The beauty of SQL is the way it lets you specify *what* to get, not *how* to get it. It frees you from the implementation details. To understand why that is so important you should read the article A Relational Model of Data for Large Shared Data Banks by E. F. Codd. Written about 45 years ago, but still remarkably readable and relevant. The relational model has a very elegant mathematical foundation that ensures data integrity. No other data model before or since comes close to matching it. SQL tries to implement the relational model. One benefit, every SQL query produces a relation, which can itself be queried (subqueries).

Having said that, I work with SAS every day, which basically buffers one record at a time and does whatever I tell it, however I tell it.

Comment: Re:I do a lot of what I do for money (Score 1) 139

by RuffMasterD (#49378645) Attached to: IT Jobs With the Best (and Worst) ROI
Fixing the damage done by cheap fuckups keeps me employed and makes me look good in the process. But there's an optimal level, maybe one low level fuckup per company. Just enough to remind management that something needs money spent to fix, but not so much that everything collapses. If we do our jobs really well nobody will notice. It's like the sewage system. So without a few fuckups, management forgets why they pay us.

Comment: Re:definitions (Score 1) 181

by RuffMasterD (#49364131) Attached to: Commercial Flamethrower Successfully Crowdfunded
I was started to worry I was the only one who made improvised flamethrowers as a kid. I used fly spray and a lighter. A good can reached half way across the living room. Being a kid was fun. Now I work in injury research :-) The reverse vacuum cleaner idea above sound amazing. I wonder if that would make fly spray shoot further?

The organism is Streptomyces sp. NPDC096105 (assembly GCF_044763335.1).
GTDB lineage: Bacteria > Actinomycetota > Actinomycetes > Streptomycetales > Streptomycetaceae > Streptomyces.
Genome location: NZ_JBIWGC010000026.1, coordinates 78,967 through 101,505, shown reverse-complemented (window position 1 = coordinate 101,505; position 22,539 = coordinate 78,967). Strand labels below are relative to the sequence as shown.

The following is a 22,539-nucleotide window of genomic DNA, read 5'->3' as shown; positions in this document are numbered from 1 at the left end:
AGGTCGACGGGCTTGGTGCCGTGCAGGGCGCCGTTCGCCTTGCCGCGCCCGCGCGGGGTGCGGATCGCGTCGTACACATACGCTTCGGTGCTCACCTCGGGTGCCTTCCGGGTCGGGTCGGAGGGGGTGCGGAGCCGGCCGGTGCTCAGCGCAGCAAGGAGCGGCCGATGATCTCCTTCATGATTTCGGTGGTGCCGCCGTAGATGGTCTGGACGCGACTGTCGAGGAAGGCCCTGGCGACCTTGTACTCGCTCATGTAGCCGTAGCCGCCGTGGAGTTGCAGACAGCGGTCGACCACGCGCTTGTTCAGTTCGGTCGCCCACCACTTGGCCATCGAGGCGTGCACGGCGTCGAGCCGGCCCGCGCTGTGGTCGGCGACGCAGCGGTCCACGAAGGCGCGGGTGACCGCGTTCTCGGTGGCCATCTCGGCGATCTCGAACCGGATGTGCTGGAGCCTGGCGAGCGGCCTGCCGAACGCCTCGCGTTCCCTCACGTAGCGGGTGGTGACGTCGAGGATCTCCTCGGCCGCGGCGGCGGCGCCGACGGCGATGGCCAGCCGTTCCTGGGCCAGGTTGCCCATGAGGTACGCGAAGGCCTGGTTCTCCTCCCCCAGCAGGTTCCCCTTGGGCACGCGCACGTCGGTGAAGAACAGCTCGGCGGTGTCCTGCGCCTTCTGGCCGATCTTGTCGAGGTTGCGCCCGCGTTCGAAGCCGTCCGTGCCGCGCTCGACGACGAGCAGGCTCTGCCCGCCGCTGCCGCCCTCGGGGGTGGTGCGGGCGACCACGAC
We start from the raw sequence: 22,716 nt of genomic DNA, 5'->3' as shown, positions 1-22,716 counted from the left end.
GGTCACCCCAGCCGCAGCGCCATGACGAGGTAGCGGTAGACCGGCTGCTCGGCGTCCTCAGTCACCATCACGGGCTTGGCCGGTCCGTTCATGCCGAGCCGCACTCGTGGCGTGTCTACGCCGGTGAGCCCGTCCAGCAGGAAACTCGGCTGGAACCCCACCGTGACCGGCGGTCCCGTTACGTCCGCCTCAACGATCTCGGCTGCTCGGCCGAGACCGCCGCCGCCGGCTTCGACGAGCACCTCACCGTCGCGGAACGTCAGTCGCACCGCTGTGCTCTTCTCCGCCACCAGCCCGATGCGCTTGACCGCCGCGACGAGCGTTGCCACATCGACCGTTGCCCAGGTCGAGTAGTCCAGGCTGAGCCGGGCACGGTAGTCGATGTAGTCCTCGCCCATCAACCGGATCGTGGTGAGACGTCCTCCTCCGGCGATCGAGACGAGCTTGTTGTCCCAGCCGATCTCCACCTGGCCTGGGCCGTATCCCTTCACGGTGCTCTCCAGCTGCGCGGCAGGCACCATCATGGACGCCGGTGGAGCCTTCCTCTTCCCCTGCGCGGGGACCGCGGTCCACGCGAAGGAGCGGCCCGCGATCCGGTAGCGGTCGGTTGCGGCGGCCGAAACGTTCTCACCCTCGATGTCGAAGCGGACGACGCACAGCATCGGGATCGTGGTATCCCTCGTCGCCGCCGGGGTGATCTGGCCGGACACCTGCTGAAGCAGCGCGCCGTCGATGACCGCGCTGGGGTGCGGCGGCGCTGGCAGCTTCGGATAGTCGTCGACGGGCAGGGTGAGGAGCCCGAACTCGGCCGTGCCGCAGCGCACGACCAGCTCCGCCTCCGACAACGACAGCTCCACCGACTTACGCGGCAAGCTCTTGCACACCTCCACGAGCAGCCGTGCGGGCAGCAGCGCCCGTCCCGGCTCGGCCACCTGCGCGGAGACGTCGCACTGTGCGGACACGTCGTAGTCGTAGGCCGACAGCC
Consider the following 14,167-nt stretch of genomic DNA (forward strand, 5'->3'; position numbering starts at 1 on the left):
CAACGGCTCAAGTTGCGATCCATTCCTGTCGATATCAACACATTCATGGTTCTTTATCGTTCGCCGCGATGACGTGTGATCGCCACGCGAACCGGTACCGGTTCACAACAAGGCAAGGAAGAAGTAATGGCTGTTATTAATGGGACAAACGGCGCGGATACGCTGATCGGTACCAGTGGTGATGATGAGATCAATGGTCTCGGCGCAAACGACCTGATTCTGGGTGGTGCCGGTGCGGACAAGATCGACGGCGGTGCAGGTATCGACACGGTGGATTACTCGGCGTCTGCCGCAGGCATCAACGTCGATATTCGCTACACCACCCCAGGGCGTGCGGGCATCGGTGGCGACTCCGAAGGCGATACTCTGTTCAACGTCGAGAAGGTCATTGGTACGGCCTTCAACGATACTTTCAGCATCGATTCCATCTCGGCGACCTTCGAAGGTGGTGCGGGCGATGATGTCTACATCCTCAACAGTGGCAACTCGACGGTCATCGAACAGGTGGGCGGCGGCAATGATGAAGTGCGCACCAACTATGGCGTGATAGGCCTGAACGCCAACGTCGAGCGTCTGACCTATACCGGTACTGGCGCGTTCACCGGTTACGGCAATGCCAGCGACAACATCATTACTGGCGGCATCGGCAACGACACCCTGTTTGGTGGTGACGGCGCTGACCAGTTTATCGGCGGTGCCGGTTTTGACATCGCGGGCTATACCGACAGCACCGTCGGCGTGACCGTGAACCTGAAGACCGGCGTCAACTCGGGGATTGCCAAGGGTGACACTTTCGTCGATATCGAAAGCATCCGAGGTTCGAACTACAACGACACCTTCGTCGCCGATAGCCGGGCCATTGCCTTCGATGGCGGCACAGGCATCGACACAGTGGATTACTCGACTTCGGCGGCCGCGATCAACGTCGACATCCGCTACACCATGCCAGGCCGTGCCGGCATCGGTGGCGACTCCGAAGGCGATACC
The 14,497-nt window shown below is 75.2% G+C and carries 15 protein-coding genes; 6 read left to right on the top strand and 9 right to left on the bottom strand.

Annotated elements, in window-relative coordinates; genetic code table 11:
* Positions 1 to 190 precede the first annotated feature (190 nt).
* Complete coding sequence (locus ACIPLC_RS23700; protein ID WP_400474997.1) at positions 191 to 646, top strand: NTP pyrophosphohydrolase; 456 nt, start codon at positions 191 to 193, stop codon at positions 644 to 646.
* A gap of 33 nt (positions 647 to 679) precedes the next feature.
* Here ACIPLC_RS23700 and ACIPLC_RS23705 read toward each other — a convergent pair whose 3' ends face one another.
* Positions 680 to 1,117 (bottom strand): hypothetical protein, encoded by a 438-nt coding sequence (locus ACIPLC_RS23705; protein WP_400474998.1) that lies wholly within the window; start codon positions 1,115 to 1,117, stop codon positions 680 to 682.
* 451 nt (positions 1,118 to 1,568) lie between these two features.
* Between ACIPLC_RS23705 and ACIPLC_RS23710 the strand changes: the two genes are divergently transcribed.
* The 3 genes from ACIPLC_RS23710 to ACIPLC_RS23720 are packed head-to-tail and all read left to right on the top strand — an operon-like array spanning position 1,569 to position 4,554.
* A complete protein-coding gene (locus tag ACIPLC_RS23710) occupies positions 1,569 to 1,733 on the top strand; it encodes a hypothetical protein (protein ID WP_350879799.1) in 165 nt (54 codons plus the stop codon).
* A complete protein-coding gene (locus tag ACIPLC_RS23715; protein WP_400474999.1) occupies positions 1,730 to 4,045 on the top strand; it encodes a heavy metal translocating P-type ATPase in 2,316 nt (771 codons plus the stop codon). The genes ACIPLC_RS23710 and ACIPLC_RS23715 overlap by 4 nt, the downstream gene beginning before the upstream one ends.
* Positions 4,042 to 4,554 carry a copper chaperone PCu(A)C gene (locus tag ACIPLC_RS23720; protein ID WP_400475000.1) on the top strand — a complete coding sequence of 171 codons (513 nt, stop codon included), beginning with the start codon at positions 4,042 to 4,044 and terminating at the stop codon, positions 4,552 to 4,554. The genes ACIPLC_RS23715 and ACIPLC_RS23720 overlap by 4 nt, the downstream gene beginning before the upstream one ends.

Comment: Re:Loose the FTC (Score 1) 269

by RuffMasterD (#49335363) Attached to: Developers and the Fear of Apple
I can't remember where I read it recently, but basically plenty of old fogies at FTC still remember the protracted and expensive cases against MS in the nineties and are weary of repeating that with other large companies. Large companies can afford good lawers who drag things out for many years, thereby draining limited FTC resources away from many smaller problems. Apple is one of the bigger companies out there, so they have more breathing space than smaller companies in this respect. Things have a get blatently criminal before the FTC will step in.

Comment: Re:Popup messages are completely ineffective (Score 2) 79

by RuffMasterD (#49312699) Attached to: MRIs Show Our Brains Shutting Down When We See Security Prompts

Doesn't help when software overuses such an annoying feature. A teacher at university actually insisted we respond to every user action with a popup acknowledging the action. User saves a file. Popup: "File saved". Well thank fuck you told me, because there is no way I would have noticed pressing the save button if you hadn't blocked me from doing my thing to show a popup! Or even worse: "Are you sure you want to action X?" where X is benign and completely reversable. Of course I fucking want to do X, I just told you I want to do X, why won't you do X already! I tried to explain to my teacher how I stop reading popups after the second one and how other people probably do the same, so it's better to use context based feedback. Disable the save button or something until there are changes to save again. Use popups only when it's absolutely critical to do so. But no, popups for everything. I see commercial software use this same braindead design. Needless to say, I ignore everything the software tells me, even the critical stuff.

In the backup scenario you present the users don't care. They pay someone else to care. But if shit hits the fan and they need a recovery, they will demand blood if they don't get what they paid for. Best to send warnings somewhere else instead.

The time spent on any item of the agenda [of a finance committee] will be in inverse proportion to the sum involved. -- C.N. Parkinson